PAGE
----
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THE FORCE OF PRAYER;
OR, THE FOUNDING OF BOLTON PRIORY.
"WHAT is good for a bootless bene?"
"What is good for a bootless bene?"
For she knew that her son was dead.
She knew it by the falconer's words,
And from the look of the falconer's eye; And from the love which was in her soul For her youthful Romilly.
Young Romilly through Barden woods
And holds a greyhound in a leash
The pair have reached that fearful chasm,
For lordly Wharf is there pent in
This striding place is called the Strid,
THE FORCE OF PRAYER.
A thousand years it hath borne that name,
And hither is young Romilly come,
That he, perhaps for the hundredth time,
He sprang in glee,-for what cared he
That the river was strong and the rocks were steep?—
But the greyhound in the leash hung back,
The boy is in the arms of Wharf,
Now there is stillness in the vale,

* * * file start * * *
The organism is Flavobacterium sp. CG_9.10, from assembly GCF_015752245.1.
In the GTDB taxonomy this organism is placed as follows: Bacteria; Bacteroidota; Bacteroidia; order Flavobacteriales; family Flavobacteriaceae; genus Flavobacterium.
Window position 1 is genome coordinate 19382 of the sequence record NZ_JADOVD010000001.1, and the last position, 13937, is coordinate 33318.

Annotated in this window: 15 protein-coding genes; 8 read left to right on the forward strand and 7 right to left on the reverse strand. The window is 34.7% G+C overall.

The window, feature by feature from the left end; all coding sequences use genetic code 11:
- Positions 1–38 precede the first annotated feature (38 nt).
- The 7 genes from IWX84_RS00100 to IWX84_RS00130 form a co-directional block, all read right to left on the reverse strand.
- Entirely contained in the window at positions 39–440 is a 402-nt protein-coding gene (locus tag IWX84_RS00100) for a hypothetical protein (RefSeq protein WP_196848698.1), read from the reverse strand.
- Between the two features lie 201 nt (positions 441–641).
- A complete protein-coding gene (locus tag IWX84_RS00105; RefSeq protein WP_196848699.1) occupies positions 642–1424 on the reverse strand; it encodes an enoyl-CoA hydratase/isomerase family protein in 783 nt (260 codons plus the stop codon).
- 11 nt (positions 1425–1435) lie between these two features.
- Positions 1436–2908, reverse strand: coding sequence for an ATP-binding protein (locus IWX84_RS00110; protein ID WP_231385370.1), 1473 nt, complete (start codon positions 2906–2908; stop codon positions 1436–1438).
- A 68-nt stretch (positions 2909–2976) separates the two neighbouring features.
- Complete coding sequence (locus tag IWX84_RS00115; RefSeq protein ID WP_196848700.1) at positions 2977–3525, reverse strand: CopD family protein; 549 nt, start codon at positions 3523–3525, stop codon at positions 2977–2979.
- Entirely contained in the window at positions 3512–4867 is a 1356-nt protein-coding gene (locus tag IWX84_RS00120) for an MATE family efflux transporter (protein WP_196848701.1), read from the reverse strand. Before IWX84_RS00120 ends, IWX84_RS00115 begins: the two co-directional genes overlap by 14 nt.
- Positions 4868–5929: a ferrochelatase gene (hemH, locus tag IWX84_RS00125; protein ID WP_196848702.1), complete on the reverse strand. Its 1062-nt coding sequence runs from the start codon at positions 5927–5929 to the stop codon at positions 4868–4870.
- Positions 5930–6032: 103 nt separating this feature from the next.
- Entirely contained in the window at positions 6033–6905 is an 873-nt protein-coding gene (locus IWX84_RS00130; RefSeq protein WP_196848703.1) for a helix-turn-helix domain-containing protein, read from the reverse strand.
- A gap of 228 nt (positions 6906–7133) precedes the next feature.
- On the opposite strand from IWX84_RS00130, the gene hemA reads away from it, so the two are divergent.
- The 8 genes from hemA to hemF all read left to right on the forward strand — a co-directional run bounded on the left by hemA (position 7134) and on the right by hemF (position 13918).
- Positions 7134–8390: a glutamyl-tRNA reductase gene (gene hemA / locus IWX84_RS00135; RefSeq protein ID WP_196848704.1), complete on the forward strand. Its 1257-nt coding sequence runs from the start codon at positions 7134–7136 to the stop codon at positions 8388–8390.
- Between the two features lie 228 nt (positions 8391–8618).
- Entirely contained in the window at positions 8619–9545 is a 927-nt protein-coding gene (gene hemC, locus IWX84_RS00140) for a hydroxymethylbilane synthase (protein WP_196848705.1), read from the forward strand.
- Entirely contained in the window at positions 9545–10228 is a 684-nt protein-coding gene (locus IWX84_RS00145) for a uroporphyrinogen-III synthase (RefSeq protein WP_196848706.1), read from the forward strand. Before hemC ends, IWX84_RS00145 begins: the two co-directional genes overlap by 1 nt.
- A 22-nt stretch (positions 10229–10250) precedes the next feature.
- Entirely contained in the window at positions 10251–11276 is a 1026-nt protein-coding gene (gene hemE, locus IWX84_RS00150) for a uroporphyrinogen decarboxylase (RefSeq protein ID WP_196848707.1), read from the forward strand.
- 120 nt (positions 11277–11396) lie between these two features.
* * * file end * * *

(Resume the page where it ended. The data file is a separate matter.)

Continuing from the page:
And deep, unspeaking sorrow: Wharf shall be to pitying hearts
A name more sad than Yarrow.
If for a lover the lady wept,
She weeps not for the wedding-day,
He was a tree that stood alone,
Long, long in darkness did she sit,
In Bolton, on the field of Wharf,
The stately priory was reared;
And Wharf, as he moved along,
And the lady prayed in heaviness
Oh, there is never sorrow of heart
STILL young and fine! but what is still in view We slight as old and soiled though fresh and new; How bright wert thou when Shem's admiring eye Thy burning flaming arch did first descry;
When Zerah, Nahor, Haran, Abram, Lot,
Forms turn to music, clouds to smiles and air; Rain gently spends his honey-drops, and pours Balm on the cleft earth, milk on grass and flowers.
Bright pledge of peace and sunshine! the sure tie Of thy Lord's hand, the object of His eye! When I behold thee, though my light be dim, Distant and low, I can in thine see Him Who looks upon thee from His glorious throne, And minds the covenant betwixt all and one.
AROUND, around flew each sweet sound,
Slowly the sounds came back again,
Sometimes a-dropping from the sky
And now 'twas like all instruments,
And now it is an angel's song,
That makes the heavens be mute.
It ceased; yet still the sails made on
In the leafy month of June,
Farewell, farewell! but this I tell
Both man and bird and beast:
He prayeth best who loveth best
All things both great and small; For the dear God, who loveth us, He made and loveth all.
A colloquial Poem.
JACOB, I do not love to see thy nose